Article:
It is the day of reckoning for Winnipeg Mayor Sam Katz, who will learn this afternoon whether he will be removed from office in a conflict of interest case that spans back nearly three years.
Katz has been accused of using public funds for personal benefit, and will learn on Friday whether Queen’s Bench Justice Brenda Keyser agrees with his accusers.
The conflict of interest allegation stemmed from a city hall Christmas party in 2010, which was held in Hu’s Asian Bistro, a restaurant Katz owned at the time.
A $3,084.35 bill was racked up by city councillors and department heads. According to the Winnipeg Free Press, invitations to the party came from the mayor’s office and the bill was paid for with public money.
Restaurateur Joe Chen, backed by human rights lawyer David Matas, claim it was inappropriate to hold the party at the financial benefits of Katz’s restaurant.
Katz’s lawyer Robert Tapper maintains the mayor did not breach Manitoba's Municipal Council Conflict of Interest Act. He further claimed Chen muddied the waters of the trial by publicly discussing a settlement offer and urging a reporter to say they received the information from another source.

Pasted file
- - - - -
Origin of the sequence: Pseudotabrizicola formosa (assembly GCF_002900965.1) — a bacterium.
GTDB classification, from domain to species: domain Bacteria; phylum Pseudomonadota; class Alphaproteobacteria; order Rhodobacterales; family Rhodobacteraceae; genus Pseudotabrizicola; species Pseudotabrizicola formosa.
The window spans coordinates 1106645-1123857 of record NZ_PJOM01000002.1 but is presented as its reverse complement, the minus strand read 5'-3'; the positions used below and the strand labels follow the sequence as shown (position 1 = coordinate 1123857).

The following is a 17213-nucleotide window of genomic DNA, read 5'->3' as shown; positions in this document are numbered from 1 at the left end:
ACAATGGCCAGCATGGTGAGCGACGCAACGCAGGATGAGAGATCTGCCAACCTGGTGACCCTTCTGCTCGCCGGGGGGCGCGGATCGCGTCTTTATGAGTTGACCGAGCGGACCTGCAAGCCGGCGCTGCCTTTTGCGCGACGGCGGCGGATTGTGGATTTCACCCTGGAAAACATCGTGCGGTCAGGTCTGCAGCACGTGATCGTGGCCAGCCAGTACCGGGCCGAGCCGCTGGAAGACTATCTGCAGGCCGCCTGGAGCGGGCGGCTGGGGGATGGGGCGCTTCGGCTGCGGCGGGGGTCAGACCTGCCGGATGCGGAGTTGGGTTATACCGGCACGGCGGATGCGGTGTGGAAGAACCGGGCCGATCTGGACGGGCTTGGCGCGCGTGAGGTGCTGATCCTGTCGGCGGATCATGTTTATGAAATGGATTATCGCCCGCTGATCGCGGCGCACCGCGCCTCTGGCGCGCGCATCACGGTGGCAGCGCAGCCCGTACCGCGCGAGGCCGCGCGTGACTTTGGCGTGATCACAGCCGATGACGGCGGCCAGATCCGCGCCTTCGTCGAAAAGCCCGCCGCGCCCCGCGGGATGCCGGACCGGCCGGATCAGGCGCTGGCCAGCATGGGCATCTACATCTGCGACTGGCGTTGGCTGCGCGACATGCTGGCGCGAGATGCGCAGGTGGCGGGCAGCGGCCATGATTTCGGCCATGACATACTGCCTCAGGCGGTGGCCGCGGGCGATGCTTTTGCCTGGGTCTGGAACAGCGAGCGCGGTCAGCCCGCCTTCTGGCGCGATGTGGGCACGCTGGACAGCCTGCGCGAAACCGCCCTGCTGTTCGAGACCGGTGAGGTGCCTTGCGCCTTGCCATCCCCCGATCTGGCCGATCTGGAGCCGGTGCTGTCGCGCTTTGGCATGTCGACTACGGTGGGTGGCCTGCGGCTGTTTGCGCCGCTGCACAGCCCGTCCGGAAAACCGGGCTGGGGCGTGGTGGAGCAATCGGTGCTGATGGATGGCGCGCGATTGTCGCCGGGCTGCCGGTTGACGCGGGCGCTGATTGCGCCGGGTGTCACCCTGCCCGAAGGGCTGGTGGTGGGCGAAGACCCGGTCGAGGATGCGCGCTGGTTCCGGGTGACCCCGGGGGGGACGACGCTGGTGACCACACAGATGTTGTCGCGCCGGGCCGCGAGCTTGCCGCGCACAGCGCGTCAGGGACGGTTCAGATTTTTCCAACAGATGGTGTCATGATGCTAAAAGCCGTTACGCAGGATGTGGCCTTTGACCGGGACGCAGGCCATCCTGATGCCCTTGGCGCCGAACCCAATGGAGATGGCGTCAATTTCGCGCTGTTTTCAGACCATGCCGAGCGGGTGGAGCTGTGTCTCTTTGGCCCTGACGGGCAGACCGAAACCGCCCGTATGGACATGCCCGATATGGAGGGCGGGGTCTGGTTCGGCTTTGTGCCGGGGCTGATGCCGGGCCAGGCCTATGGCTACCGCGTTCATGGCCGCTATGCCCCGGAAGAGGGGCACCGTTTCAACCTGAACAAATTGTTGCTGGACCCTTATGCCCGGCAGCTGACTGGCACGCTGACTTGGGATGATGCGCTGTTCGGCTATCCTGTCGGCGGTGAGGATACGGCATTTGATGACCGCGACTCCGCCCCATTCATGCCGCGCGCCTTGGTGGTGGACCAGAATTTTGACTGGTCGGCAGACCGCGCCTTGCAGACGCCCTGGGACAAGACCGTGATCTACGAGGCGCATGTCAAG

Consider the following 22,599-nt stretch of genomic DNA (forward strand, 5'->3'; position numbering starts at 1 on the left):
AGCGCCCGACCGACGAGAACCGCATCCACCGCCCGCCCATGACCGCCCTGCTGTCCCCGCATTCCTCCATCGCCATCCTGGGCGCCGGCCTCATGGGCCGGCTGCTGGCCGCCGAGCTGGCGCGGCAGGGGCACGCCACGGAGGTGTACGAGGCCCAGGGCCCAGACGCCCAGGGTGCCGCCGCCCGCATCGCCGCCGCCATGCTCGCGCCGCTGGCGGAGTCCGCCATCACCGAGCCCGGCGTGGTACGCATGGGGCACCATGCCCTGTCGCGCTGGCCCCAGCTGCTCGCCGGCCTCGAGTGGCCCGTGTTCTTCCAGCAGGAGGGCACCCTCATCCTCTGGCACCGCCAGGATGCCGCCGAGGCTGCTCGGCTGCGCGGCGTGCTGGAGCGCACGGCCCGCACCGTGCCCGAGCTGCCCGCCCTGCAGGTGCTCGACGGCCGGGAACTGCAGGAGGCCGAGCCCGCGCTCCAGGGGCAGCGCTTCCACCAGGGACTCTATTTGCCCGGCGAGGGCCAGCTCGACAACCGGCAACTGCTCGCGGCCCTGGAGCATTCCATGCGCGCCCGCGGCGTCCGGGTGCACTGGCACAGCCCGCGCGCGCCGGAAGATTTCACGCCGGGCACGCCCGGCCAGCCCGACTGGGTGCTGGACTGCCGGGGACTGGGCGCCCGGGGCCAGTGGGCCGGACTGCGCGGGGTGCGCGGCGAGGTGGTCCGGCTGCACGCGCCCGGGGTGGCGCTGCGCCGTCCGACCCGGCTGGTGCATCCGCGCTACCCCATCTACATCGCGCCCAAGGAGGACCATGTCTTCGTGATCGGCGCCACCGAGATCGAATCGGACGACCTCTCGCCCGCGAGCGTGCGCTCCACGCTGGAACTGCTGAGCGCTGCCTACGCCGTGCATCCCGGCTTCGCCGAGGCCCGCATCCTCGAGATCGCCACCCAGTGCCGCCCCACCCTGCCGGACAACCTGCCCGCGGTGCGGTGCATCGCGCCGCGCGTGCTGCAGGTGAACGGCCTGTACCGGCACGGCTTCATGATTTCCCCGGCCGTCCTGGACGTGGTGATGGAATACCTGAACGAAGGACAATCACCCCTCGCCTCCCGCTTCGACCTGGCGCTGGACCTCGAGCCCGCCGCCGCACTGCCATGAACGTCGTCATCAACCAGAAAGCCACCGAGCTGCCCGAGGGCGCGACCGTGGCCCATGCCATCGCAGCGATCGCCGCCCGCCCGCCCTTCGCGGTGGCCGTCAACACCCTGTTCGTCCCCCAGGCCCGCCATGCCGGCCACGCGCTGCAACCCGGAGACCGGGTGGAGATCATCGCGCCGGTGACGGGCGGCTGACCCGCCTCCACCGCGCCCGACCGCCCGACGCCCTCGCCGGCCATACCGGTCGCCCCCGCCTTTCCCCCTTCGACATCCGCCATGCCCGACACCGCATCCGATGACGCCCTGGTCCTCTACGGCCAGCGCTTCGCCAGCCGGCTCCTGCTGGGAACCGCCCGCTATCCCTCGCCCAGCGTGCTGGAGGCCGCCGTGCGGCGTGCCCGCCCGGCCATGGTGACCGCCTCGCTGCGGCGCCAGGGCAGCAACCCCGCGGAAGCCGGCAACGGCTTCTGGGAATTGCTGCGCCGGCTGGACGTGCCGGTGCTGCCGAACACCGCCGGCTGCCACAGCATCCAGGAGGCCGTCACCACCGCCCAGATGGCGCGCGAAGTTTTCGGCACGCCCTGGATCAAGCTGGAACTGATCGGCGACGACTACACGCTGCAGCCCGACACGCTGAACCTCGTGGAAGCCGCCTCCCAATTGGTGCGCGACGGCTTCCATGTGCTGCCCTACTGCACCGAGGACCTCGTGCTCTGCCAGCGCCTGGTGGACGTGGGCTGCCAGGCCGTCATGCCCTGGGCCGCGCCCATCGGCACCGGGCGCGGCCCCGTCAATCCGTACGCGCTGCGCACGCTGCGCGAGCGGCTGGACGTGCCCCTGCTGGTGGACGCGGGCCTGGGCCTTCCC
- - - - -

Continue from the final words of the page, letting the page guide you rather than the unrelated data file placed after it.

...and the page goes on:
Earlier this year Toronto Mayor Rob Ford, temporarily lost his job for breaching conflict of interest laws. Ford was found guilty of impropriety for debating a council request that he return donations to his private charity, which he had collected while using his clout as a city official.
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Ford’s guilty verdict was later overturned at a higher court and he was permitted to stay on as mayor.
London Mayor Joe Fontana also faces a probe into alleged misspending during his time as a federal politician. And Mississauga Mayor Hazel McCallion is in the midst of her own conflict hearing related to her support for a development deal with her son’s construction company.